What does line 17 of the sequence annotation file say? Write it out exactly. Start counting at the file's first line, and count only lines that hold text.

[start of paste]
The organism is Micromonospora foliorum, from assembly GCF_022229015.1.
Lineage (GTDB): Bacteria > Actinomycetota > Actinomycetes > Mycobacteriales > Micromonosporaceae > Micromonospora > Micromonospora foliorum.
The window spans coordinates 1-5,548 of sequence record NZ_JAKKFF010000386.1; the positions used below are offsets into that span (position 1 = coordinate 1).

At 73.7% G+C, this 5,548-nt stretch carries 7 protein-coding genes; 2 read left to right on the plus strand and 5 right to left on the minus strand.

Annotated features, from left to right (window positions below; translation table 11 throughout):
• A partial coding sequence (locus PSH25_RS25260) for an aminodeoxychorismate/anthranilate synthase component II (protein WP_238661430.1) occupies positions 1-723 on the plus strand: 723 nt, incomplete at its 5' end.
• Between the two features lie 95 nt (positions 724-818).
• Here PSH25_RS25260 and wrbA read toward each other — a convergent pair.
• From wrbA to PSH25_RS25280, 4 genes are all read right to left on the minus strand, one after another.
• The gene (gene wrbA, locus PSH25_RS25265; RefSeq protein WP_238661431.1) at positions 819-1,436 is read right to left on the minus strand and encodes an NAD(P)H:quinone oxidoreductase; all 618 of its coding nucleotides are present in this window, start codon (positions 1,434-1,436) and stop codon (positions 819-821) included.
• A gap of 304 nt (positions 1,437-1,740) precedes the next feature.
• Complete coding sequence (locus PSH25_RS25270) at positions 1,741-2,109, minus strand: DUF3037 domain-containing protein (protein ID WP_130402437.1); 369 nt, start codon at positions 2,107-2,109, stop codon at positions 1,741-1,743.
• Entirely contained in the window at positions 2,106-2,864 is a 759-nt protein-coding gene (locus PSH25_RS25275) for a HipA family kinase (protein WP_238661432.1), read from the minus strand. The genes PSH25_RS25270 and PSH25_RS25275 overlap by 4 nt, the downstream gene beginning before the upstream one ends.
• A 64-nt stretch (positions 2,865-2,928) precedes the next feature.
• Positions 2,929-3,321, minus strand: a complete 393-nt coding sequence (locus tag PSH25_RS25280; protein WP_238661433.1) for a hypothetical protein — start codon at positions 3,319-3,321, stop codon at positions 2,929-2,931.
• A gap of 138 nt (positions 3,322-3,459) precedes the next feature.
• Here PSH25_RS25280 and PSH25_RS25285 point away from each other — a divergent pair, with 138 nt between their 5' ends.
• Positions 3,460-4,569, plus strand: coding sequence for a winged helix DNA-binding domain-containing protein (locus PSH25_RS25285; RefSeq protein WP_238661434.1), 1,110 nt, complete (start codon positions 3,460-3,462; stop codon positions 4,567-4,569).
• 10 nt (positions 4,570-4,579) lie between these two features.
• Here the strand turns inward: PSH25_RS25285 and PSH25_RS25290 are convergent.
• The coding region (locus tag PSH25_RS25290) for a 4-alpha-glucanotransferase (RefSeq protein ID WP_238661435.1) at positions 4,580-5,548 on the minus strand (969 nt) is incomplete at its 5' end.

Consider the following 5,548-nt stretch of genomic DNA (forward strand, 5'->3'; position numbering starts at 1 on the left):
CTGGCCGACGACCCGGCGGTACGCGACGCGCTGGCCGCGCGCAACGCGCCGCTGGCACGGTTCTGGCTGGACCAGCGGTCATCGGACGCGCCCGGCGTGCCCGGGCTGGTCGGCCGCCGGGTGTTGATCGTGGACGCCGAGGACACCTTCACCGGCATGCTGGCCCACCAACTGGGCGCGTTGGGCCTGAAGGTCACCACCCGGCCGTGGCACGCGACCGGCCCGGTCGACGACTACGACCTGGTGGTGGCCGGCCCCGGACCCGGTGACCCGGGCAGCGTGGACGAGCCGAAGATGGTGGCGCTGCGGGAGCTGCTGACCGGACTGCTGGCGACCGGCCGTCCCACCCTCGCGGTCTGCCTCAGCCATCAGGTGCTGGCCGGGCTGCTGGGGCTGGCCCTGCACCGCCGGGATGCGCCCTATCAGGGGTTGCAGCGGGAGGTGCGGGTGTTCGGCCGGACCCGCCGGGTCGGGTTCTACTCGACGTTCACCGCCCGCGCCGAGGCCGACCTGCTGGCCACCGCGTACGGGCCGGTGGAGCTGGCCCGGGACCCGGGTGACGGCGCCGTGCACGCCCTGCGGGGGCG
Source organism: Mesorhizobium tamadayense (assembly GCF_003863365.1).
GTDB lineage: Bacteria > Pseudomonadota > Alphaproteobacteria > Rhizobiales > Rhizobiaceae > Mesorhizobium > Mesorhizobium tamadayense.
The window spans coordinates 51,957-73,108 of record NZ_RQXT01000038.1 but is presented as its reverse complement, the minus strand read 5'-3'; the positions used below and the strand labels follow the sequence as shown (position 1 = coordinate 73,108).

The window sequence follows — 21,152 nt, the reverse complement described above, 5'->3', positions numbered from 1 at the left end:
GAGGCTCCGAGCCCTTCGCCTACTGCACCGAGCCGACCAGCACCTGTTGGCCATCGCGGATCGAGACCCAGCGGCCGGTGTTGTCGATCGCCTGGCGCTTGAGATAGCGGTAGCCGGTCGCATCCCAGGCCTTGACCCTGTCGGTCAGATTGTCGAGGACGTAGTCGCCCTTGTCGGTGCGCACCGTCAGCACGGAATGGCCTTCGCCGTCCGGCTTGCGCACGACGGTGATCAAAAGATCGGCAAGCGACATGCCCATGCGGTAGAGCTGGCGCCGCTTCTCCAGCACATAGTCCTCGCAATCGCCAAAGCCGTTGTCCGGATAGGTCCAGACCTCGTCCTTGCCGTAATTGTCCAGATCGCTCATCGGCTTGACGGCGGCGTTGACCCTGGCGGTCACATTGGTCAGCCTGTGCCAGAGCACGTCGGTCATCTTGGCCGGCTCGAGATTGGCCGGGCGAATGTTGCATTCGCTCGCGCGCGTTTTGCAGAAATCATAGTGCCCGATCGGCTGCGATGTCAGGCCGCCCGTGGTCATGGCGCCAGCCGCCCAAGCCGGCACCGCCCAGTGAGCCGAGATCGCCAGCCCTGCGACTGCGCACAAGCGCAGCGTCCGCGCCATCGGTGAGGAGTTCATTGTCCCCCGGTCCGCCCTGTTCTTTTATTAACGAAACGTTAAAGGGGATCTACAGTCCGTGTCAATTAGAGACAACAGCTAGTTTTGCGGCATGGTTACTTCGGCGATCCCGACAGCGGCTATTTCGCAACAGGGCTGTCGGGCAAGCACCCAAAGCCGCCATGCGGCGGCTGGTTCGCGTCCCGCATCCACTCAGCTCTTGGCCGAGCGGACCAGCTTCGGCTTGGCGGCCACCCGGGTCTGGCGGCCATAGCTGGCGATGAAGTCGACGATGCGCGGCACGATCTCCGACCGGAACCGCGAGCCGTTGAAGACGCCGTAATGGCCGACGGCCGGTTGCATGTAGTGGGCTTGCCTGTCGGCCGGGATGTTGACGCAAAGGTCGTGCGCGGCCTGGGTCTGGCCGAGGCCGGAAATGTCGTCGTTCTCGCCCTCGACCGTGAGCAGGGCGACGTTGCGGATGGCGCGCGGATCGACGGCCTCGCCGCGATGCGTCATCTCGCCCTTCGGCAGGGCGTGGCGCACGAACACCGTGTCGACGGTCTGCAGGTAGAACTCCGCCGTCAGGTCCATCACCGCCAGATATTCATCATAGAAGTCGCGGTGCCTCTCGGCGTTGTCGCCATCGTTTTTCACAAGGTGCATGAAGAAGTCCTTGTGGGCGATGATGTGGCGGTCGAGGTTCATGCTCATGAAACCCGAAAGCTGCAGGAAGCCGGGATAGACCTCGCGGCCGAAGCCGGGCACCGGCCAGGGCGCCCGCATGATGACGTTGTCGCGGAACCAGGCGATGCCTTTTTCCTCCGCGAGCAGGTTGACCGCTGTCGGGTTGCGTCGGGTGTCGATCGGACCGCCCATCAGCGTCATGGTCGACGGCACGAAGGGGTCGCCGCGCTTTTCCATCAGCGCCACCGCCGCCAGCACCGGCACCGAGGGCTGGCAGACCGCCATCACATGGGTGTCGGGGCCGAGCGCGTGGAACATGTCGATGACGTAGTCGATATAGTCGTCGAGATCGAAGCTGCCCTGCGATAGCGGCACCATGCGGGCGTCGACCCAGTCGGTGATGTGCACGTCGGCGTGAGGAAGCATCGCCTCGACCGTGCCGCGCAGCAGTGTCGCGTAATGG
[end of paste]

• Here PSH25_RS25280 and PSH25_RS25285 point away from each other — a divergent pair, with 138 nt between their 5' ends.